Although this is somewhat old news, I still would like to drop a few lines about this work for it still can yield further fruits. We have been working for some time now on better supporting the use of Web APIs. So far, we have analysed the current state of affairs and have provided a set of technologies including conceptual models and tools for supporting the life-cycle of Web APIs and applications based on those. We worked in the past on a tool and conceptual model for creating semantic annotations for Web APIs with SWEET, advanced discovery support for APIs annotated in this manner through iServe, as well as for supporting the invocation of any of those APIs through a single generic invocation engine called OmniVoke.
Although the solutions we devised do provide a considerable improvement in the level of automation that one can benefit from while building applications based on Web APIs, it is all predicated on the existence of these semantic annotations and there are not many available. Indeed, better user assistance but also the availability of good incentives play an increasingly important role and we are devoting efforts to these aspects. I’d like, however, to talk in this post about another path we have been working on lately which takes as starting point Web APIs as they currently are. We have presented this work both at the AAAI Symposium – Intelligent Web Services Meet Social Computing and at ISWC.
As a first step in this endeavour we have revisited Web APIs discovery. Nowadays, the solutions in this area are rather limited. The best option is Programmable Web which has become the de-facto registry for Web APIs. Programmable Web’s data depends on the input provided by users which the editorial team eventually clean up and enrich through a titanic manual effort. So far, so good, but how far can this scale? I believe that it cannot scale very far and in fact we already see that even this is not enough as search results are not always accurate. ProgrammableWeb is a great resource but the team behind it are very much aware of this potential limitation and they are trying to improve this situation.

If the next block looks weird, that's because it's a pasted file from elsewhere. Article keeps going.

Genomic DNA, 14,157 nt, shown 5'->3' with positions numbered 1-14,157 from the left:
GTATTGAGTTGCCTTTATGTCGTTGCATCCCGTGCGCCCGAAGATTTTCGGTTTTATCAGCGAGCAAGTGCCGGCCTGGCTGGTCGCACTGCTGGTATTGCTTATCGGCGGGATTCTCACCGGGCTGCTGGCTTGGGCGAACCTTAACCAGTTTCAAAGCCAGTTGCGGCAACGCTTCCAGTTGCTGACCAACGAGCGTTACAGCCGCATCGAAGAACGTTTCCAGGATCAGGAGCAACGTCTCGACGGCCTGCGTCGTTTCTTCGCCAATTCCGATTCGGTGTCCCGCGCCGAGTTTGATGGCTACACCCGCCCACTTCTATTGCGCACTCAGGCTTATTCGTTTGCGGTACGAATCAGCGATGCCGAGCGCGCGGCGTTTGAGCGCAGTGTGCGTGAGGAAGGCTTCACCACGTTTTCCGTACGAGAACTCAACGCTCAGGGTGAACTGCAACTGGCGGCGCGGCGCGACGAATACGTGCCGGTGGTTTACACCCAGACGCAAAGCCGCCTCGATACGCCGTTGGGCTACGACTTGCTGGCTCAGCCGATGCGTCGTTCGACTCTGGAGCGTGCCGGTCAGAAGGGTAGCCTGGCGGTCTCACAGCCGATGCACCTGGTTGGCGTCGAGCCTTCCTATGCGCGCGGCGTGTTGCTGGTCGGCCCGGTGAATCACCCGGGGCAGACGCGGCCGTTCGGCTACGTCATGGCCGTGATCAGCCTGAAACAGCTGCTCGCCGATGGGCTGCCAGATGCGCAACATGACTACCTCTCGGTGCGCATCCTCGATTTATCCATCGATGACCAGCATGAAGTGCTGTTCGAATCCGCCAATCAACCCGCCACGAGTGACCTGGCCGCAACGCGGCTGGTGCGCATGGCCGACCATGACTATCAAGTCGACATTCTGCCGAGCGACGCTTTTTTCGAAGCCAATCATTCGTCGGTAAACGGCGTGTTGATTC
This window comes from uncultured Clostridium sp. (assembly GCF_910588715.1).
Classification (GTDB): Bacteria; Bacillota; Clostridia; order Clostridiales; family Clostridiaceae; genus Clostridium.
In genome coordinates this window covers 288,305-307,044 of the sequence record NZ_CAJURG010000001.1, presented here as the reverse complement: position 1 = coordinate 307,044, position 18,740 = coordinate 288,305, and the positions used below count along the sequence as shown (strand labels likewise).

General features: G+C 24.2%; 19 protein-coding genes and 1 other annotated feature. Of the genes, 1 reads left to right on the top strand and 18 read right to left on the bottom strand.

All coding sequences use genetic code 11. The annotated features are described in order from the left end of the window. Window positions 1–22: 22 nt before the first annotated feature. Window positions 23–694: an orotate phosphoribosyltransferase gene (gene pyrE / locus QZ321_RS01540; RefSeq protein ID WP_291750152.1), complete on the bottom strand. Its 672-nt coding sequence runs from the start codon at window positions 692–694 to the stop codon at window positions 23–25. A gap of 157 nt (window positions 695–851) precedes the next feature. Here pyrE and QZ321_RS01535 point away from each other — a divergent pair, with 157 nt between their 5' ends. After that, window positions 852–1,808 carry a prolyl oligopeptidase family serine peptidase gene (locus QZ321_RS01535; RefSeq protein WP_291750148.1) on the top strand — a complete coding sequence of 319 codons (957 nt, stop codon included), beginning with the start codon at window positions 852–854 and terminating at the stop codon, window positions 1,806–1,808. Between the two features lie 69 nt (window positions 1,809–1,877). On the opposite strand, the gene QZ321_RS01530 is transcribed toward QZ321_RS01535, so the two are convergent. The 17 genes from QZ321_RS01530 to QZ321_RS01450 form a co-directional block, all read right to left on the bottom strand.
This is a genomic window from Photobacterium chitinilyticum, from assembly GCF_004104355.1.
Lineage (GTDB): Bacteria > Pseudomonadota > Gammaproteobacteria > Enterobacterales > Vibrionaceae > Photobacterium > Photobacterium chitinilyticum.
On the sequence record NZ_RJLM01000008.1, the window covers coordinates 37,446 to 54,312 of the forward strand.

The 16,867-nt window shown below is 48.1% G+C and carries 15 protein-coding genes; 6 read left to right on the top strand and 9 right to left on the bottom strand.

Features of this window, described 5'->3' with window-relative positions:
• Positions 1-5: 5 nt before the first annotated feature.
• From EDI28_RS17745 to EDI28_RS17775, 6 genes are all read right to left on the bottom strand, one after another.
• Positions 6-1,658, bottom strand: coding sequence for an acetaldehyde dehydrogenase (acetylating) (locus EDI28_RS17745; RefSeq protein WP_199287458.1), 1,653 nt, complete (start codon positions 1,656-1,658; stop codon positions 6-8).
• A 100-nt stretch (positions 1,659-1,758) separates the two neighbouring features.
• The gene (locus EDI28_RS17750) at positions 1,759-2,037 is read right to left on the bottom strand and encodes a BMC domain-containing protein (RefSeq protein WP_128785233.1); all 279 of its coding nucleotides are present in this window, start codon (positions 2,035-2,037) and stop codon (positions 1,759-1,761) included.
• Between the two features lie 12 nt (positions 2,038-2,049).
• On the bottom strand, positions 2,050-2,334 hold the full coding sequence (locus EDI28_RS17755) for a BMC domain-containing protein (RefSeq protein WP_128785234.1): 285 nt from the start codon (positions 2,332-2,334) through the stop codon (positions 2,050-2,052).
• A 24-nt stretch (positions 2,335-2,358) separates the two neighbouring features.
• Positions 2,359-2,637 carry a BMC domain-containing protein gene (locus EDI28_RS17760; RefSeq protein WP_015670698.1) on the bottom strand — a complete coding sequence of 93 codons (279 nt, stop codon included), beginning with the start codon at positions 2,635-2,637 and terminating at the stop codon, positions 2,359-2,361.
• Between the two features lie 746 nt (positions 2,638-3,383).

Rather than relying on manual input, as part of our research on iServe, we have been working on automating the identification of Web APIs for their eventual automated processing. Our approach is based on approximating the problem of locating Web APIs as one that focusses on identifying Web pages that provide technical documentation about Web APIs. In fact, in order to be usable, every Web API out there provides technical documentation that developers can read and interpret while creating a client or mashup. In order to solve this problem we have exploited machine learning algorithms to automatically classify a given Web page as either a normal page or one that provides technical documentation. Our experiments are quite promising. Notably, analysing the Web pages text we have achieved an accuracy slightly over 80% using Support Vector Machines. We have further improved these results up to 82% using our own extension of Latent Dirichlet Allocation.
In the context of the COMPOSE project we have teamed up with Barcelona’s Supercomputing Centre for running these algorithms at scale over a Web crawl–CommonCrawl. We should have the first results real soon… Let’s see what we get, I’ll certainly report that back.